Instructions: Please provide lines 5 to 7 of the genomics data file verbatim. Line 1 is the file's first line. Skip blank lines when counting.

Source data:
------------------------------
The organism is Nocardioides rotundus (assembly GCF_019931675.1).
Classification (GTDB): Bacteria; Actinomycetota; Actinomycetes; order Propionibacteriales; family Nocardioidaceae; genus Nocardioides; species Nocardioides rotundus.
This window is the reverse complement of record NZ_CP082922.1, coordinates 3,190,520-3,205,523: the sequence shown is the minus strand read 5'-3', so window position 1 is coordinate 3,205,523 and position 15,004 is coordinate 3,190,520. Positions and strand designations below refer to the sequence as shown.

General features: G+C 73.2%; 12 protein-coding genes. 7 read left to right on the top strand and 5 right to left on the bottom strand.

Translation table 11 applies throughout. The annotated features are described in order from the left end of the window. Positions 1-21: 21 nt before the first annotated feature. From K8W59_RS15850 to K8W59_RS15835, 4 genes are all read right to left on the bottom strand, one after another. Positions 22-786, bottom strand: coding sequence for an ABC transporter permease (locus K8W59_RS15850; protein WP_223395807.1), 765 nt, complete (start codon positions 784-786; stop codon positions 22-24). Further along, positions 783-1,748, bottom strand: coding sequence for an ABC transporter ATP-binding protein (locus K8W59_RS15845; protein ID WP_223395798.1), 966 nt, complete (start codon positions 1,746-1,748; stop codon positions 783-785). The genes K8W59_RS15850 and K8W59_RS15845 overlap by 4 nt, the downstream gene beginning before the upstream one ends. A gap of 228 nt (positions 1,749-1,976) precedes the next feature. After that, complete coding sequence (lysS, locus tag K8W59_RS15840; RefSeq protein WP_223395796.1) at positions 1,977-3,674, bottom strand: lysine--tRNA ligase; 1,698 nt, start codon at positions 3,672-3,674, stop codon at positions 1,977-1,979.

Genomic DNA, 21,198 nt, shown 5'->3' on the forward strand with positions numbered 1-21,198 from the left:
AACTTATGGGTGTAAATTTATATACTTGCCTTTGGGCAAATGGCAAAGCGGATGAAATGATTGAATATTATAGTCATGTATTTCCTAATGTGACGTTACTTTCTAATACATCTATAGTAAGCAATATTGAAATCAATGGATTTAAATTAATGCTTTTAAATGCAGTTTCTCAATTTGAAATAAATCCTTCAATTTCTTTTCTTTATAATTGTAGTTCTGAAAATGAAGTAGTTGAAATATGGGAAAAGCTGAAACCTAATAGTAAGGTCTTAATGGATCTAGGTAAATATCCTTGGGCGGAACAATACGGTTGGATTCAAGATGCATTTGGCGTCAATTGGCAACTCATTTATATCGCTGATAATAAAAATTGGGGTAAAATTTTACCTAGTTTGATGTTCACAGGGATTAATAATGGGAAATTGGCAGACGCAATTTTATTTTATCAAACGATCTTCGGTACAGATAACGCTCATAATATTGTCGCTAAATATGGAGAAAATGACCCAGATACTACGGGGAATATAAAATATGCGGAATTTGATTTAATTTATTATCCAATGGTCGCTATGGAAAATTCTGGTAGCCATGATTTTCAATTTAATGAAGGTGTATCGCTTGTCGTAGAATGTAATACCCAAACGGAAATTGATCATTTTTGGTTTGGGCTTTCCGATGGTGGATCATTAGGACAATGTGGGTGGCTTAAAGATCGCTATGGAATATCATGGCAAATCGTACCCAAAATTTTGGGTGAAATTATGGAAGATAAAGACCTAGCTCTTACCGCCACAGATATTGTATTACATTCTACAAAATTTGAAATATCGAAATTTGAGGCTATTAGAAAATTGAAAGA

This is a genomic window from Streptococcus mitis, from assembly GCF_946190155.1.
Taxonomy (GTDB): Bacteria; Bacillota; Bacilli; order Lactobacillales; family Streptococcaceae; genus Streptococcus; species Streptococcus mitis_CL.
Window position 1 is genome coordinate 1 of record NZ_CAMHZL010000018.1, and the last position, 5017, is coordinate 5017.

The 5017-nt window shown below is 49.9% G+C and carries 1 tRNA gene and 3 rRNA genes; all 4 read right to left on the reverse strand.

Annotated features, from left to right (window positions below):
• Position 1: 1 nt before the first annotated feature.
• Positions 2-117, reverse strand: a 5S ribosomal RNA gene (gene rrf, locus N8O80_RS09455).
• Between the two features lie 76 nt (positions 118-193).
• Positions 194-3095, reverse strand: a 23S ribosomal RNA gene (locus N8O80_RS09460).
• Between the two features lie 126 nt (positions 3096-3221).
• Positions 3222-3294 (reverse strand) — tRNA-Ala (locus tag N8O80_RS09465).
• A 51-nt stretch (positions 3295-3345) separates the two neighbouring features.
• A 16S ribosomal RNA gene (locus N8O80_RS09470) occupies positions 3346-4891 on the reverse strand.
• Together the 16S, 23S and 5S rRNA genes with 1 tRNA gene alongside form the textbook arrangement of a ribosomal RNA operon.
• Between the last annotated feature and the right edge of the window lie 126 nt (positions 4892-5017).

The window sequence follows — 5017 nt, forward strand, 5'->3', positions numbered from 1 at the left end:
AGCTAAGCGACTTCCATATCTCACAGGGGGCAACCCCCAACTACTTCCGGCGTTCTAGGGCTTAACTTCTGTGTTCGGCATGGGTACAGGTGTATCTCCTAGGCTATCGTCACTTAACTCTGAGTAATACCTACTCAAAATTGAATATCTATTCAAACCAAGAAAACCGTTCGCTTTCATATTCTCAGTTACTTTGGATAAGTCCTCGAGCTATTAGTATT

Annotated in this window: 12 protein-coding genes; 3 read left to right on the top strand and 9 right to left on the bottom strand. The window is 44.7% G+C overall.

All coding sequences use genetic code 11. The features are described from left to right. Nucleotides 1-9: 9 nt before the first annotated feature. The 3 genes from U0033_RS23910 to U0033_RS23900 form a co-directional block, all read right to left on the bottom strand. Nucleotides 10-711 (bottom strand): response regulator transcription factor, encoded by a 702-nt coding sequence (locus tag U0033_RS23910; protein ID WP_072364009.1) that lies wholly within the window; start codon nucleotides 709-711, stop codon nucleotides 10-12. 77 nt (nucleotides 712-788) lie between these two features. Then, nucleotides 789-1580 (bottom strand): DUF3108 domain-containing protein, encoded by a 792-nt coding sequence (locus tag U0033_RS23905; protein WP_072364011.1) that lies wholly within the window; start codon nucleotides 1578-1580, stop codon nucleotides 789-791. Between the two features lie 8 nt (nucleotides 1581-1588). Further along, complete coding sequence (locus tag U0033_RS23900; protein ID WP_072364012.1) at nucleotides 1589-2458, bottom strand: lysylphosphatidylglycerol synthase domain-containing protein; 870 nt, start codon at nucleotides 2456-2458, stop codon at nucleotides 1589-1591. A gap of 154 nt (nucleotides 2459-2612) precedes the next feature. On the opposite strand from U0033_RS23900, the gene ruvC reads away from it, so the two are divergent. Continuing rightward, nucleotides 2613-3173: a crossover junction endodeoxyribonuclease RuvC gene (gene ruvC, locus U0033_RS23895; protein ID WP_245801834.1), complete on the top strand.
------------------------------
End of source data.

Translation table 11 applies throughout. The annotated features are described in order from the left end of the window. Positions 1-21: 21 nt before the first annotated feature. From K8W59_RS15850 to K8W59_RS15835, 4 genes are all read right to left on the bottom strand, one after another. Positions 22-786, bottom strand: coding sequence for an ABC transporter permease (locus K8W59_RS15850; protein WP_223395807.1), 765 nt, complete (start codon positions 784-786; stop codon positions 22-24). Further along, positions 783-1,748, bottom strand: coding sequence for an ABC transporter ATP-binding protein (locus K8W59_RS15845; protein ID WP_223395798.1), 966 nt, complete (start codon positions 1,746-1,748; stop codon positions 783-785). The genes K8W59_RS15850 and K8W59_RS15845 overlap by 4 nt, the downstream gene beginning before the upstream one ends. A gap of 228 nt (positions 1,749-1,976) precedes the next feature. After that, complete coding sequence (lysS, locus tag K8W59_RS15840; RefSeq protein WP_223395796.1) at positions 1,977-3,674, bottom strand: lysine--tRNA ligase; 1,698 nt, start codon at positions 3,672-3,674, stop codon at positions 1,977-1,979.

Genomic DNA, 21,198 nt, shown 5'->3' on the forward strand with positions numbered 1-21,198 from the left:
AACTTATGGGTGTAAATTTATATACTTGCCTTTGGGCAAATGGCAAAGCGGATGAAATGATTGAATATTATAGTCATGTATTTCCTAATGTGACGTTACTTTCTAATACATCTATAGTAAGCAATATTGAAATCAATGGATTTAAATTAATGCTTTTAAATGCAGTTTCTCAATTTGAAATAAATCCTTCAATTTCTTTTCTTTATAATTGTAGTTCTGAAAATGAAGTAGTTGAAATATGGGAAAAGCTGAAACCTAATAGTAAGGTCTTAATGGATCTAGGTAAATATCCTTGGGCGGAACAATACGGTTGGATTCAAGATGCATTTGGCGTCAATTGGCAACTCATTTATATCGCTGATAATAAAAATTGGGGTAAAATTTTACCTAGTTTGATGTTCACAGGGATTAATAATGGGAAATTGGCAGACGCAATTTTATTTTATCAAACGATCTTCGGTACAGATAACGCTCATAATATTGTCGCTAAATATGGAGAAAATGACCCAGATACTACGGGGAATATAAAATATGCGGAATTTGATTTAATTTATTATCCAATGGTCGCTATGGAAAATTCTGGTAGCCATGATTTTCAATTTAATGAAGGTGTATCGCTTGTCGTAGAATGTAATACCCAAACGGAAATTGATCATTTTTGGTTTGGGCTTTCCGATGGTGGATCATTAGGACAATGTGGGTGGCTTAAAGATCGCTATGGAATATCATGGCAAATCGTACCCAAAATTTTGGGTGAAATTATGGAAGATAAAGACCTAGCTCTTACCGCCACAGATATTGTATTACATTCTACAAAATTTGAAATATCGAAATTTGAGGCTATTAGAAAATTGAAAGA